• Immerse yourself in the context – what is the current infrastructure and what is its relationship with learning? Find out by asking questions, observing and gathering information.
  • Synthesise the information into a question. For example: How might we design a sustainable technology infrastructure that enables the kind of learning we want to see in our school?
  • Ideate different solutions without judgement. For example, BYOD with open Internet access, or laptop trolleys with a school image. Refine your ideas against constraints, such as budget or school context.
  • Prototype the solution. For example, ask a small number of learners to bring in their own device, give them Internet access and observe the consequences, or trial one class on Google Apps or Office 365 to see if it supports collaborative learning.
  • Evaluate and adjust, and when you are happy with the model, launch it – but continue to evaluate.

Geoff Hood, Principal at Bertram Primary School in Western Australia, introduced a BYOD iPad program four years ago. With over 900 learners, there needed to be support for those families who could not provide their own device and an iPad leasing program helped to bridge the gap.  Geoff and his team understood four years ago that technology would be a huge part of modern learning and modern life. They started to build their robust infrastructure so that when it came to integrating the Digital Technologies curriculum, they could focus on pedagogy more than infrastructure. This pathway was not without obstacles and ensuring clear communication with the parent community, as well as providing excellent technology and pedagogy-focused professional learning for teachers, were key. To offer on-call support, Geoff sourced a technician to work on-site. During the employment process for prospective teachers, he ensured that they demonstrated a capacity to use technology or a desire to learn about it.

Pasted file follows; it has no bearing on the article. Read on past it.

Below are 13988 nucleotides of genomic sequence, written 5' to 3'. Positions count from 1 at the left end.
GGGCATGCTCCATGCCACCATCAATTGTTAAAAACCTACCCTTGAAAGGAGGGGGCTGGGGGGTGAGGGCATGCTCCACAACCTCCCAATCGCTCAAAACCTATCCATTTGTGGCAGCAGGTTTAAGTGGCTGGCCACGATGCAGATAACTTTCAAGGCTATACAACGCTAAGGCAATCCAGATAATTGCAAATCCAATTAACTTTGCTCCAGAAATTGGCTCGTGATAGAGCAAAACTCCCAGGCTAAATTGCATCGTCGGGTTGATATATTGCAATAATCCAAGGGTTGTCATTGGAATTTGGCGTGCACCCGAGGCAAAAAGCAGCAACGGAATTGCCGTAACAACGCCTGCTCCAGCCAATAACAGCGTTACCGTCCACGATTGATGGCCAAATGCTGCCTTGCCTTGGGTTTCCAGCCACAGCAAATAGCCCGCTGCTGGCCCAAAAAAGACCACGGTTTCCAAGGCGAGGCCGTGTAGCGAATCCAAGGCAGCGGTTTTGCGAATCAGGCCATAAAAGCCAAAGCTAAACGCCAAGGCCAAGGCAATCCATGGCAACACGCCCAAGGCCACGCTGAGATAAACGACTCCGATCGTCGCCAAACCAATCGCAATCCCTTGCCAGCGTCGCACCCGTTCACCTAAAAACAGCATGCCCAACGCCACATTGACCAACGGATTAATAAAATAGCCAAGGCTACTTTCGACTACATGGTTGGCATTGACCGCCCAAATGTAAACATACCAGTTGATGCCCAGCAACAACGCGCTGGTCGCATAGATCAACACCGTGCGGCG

Check out this webinar presented by Chris Harte on Auditing technology.

Mapping the curriculum

The Digital Technologies curriculum is a natural fit for learning where the pedagogy is learner focused, built on developing skills, and combines ‘hearts, hands and minds’. If the Digital Technologies curriculum is infused into learning rather than being seen as a bolt-on, there is an opportunity to tap into the cognitive, affective and psychomotor domains of learning and to encourage holistic learning.

An important step in ensuring a culture where the skills and knowledge of the Digital Technologies curriculum can flourish is to create a map of where the current curriculum offer lies and to look at how it can be ameliorated and enriched by digital technologies and the associated thinking skills.

One helpful technique is to create a physical curriculum map on the wall. By surfacing which standards are being addressed where and when, you can obtain a much stronger understanding of the whole curriculum, and see gaps that can be filled and areas which can be enriched by the Digital Technologies curriculum.

At St Mel’s Catholic Primary School in Campsie, the team have visualised the curriculum in their ‘bunker room’.

Every stage syllabus outcome (is) printed on a hexagon. Teachers come together and collaboratively make natural connections, called ‘outcome clusters’. These links are across all key learning areas with literacy underpinning all clusters. The outcome clusters are then teased out by our innovative teachers who create inquiry-based units of work that inspire both them as teachers and their children to grow as learners.
– Chad Ferris, St Mel’s Catholic Primary School
Hexagonal signs on a notice board
A teacher makes connections on a board

The use of hexagons naturally encourages the development of connections through tessellation – there is an irresistible urge to look for links and the ability to cluster similar ideas together while keeping looser connections visible.

Check out this webinar presented by Chris Harte on Auditing curriculum.

Our goal is to use a rigorous strategy that builds capacity and empowers staff with the freedom and creativity to develop quality teaching and learning programs, whilst ensuring that learning experiences link directly to mandated syllabus outcomes. We are also mindful that learning needs to be relevant, organic and purposeful for all learners. The scope of works for each year is mapped on a wall so outcome clusters are highly visible and tangible from early Stage 1 to Stage 3. This visual learning space is called our ‘bunker room’, where there is a shared language and ownership amongst all staff.
– Steve Borthwick, St Mel’s Catholic Primary School

Teachers planning